51 Palliative Care/Considerations for Metastatic Oral Cavity Cancers
Head and neck cancer patients face unique challenges in symptom management and maximization of quality of life throughout their course of treatment. Multidisciplinary engagement in delivery of palliative care, as well as addressing palliative concerns earlier in the course of treatment, can enhance patient’s quality of life, and potentially lead to improvement of other clinical outcomes. Much of what is known about palliative care and best practices for its delivery stems from studies in other cancers, providing numerous opportunities for meaningful research into symptom- and quality of life-related issues and delivery of palliative care in head and neck cancer.
Palliative care is an approach to delivery of health care interventions that focus on improving quality of life and minimizing pain as well as other distressing symptoms, whether they be physical or psychosocial. 1 Palliation may be provided early on in the course of a chronic illness such as oral cancer, in conjunction with treatment with curative intent, and may take on a more prominent role later in a patient’s treatment trajectory. 1 – 3 As such, it is a misconception to view palliation as synonymous with hospice care, which attends to needs exclusively during the end-of-life period. 1 With regards to the care of the oncologic patient, studies have shown unmet palliative needs exist throughout a patient’s cancer treatment trajectory, not just in the end-of-life phase. 3 – 5 In this chapter, we aim to provide an overview of the most common palliative needs of oral cancer patients, as well as demonstrate the need for early integration of palliative care services in the multidisciplinary health care team for these patients. Finally, we consider some ethical quandaries relevant to palliative care for oral cancer patients.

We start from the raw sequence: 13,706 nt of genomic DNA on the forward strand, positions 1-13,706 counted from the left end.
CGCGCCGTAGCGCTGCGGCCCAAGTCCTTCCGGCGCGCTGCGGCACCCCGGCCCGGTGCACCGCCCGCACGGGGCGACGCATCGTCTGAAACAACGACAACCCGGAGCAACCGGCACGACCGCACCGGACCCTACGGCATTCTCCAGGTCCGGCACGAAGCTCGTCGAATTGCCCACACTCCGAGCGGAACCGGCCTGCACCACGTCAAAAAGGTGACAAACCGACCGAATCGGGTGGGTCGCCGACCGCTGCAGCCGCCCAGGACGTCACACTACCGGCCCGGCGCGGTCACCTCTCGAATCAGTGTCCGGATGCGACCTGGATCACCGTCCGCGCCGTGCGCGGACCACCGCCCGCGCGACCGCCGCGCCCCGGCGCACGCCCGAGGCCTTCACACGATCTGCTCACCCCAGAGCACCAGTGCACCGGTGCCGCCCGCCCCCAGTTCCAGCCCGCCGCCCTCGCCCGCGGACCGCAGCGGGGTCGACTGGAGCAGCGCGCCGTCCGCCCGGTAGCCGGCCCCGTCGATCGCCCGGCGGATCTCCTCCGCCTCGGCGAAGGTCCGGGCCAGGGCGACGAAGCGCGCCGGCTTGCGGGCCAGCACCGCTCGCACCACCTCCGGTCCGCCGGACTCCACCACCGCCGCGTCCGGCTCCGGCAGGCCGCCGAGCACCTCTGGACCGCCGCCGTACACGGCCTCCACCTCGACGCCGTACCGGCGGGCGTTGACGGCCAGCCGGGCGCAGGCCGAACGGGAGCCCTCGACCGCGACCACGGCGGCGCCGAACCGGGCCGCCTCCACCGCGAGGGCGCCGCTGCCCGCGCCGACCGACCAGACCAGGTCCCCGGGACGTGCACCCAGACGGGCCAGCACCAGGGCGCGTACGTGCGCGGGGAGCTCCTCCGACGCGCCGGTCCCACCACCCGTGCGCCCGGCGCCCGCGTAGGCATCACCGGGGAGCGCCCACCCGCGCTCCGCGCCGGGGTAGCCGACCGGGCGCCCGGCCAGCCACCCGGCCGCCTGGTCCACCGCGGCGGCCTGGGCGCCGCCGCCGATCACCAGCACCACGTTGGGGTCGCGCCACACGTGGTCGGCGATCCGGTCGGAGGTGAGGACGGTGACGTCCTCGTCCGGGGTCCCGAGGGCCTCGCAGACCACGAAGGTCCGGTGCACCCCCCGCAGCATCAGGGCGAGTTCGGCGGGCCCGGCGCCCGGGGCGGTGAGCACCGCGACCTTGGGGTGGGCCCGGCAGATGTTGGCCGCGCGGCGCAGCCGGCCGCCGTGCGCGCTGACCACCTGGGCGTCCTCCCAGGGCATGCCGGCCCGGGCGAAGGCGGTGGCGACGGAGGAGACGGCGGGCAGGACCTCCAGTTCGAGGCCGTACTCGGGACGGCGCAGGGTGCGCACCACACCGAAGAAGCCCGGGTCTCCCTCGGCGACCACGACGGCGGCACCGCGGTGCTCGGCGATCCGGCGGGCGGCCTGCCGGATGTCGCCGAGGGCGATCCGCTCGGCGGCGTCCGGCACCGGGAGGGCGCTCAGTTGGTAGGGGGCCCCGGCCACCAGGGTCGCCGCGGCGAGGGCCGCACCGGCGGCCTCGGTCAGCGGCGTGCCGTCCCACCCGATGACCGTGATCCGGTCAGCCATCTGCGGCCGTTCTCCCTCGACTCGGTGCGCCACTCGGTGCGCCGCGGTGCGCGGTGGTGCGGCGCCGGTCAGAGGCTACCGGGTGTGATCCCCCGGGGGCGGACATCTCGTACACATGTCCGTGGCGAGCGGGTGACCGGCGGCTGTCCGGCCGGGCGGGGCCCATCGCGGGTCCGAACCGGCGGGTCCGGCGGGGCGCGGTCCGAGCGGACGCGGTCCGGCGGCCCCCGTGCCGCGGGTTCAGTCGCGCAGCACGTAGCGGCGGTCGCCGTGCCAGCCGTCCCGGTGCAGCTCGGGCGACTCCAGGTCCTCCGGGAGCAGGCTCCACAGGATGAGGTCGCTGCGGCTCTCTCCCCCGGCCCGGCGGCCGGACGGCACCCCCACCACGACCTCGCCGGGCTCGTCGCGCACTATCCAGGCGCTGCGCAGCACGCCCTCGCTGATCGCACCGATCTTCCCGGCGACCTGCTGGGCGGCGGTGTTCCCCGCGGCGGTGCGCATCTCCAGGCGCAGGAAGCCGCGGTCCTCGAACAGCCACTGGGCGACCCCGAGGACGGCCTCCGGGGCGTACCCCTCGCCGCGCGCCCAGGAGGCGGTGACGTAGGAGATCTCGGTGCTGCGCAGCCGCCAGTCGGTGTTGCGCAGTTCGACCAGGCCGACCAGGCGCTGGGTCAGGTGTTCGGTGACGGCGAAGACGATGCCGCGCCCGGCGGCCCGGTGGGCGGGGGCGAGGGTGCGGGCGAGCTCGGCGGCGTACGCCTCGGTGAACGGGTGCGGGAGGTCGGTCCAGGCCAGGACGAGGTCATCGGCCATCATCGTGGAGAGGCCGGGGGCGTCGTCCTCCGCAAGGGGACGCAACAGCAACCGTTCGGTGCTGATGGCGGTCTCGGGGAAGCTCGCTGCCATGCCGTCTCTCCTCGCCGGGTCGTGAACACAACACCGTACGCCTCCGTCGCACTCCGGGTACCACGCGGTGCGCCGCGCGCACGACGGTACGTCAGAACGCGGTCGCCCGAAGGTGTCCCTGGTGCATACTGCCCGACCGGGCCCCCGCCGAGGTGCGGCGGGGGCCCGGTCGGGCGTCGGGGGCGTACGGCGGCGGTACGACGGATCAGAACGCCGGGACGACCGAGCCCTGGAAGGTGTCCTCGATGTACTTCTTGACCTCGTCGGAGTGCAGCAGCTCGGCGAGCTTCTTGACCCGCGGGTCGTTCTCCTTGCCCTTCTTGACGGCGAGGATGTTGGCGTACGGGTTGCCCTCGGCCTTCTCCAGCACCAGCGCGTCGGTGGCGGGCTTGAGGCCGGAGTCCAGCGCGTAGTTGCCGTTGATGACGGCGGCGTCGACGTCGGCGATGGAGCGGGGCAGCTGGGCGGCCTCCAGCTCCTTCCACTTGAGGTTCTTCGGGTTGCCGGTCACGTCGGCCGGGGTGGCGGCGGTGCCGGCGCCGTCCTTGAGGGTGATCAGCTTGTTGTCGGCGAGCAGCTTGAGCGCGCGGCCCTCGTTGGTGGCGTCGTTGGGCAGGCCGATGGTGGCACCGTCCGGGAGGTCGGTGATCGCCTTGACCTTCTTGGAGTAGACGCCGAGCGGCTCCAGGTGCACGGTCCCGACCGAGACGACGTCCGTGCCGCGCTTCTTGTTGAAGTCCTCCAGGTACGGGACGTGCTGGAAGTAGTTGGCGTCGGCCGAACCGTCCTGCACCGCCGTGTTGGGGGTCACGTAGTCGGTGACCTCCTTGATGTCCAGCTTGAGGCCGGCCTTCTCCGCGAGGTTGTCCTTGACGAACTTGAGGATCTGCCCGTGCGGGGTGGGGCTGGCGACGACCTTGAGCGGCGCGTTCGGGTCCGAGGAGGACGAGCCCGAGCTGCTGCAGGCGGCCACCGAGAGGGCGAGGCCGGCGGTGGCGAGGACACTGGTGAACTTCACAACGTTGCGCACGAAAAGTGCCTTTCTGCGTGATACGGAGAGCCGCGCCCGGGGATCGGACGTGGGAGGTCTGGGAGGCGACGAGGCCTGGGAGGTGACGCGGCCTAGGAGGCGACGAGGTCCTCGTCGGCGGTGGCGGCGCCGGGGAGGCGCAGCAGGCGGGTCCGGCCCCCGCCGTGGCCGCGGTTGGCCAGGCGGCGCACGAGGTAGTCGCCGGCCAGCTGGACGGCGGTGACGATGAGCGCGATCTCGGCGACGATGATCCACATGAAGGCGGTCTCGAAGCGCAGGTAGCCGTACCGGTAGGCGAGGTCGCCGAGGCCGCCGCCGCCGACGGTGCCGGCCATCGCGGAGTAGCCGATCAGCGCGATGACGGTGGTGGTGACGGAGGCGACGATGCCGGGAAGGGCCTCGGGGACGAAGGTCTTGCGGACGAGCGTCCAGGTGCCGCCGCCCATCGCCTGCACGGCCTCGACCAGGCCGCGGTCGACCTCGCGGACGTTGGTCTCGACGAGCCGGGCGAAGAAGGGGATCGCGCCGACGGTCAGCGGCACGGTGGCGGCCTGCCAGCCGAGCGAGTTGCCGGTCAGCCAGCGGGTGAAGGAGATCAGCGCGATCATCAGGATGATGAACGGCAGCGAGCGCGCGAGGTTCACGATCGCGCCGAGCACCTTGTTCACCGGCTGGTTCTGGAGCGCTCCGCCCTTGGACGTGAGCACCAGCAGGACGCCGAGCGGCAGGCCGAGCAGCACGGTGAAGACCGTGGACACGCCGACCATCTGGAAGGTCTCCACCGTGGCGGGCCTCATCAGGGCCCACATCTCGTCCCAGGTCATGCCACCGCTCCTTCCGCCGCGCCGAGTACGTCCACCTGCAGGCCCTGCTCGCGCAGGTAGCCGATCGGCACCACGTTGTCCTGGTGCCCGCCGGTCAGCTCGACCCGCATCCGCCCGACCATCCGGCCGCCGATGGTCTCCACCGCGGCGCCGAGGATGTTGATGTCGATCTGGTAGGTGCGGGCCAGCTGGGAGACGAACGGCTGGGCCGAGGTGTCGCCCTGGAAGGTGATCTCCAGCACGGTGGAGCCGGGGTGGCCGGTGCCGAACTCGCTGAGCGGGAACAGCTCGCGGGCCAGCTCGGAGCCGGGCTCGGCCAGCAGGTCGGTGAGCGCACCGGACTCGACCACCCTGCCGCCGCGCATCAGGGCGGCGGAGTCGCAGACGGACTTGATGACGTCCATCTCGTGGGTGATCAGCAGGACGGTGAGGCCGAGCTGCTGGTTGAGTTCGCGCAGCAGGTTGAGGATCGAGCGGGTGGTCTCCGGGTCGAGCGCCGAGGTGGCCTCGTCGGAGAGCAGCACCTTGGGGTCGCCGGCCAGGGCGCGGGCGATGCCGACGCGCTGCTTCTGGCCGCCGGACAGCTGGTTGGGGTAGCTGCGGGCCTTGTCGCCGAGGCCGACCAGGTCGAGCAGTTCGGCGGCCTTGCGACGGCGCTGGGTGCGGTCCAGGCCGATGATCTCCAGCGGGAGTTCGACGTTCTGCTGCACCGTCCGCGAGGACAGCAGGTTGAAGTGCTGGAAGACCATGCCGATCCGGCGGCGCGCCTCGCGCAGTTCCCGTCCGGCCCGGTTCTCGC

51.2 Surgeons as Frontline Providers of Palliation in Oral Cancer
Head and neck cancer surgeons typically serve as primary coordinators of care for their cancer patients amongst multidisciplinary team members. As such, oral cancer surgeons are charged with the task of identifying and addressing symptomatic concerns for their patients, requiring a basic knowledge of palliative concerns of oral cancer patients. 2 Widespread implementation of communication aids such as standardized surveys enquiring about patients’ feelings about treatment and prognosis, quality of life, and end-of-life concerns may prove useful in identifying palliative needs and may itself help to address patients’ anxiety. 6 A considerable amount of research delves into the unique symptomatology of oral cancer, including the specific challenges of oral cancer pain, as well as quality of life concerns such as the ability to breathe without distress, to chew and/or swallow or otherwise maintain adequate nutrition, to communicate, and to manage sequelae of treatments such as xerostomia and trismus. 7 , 8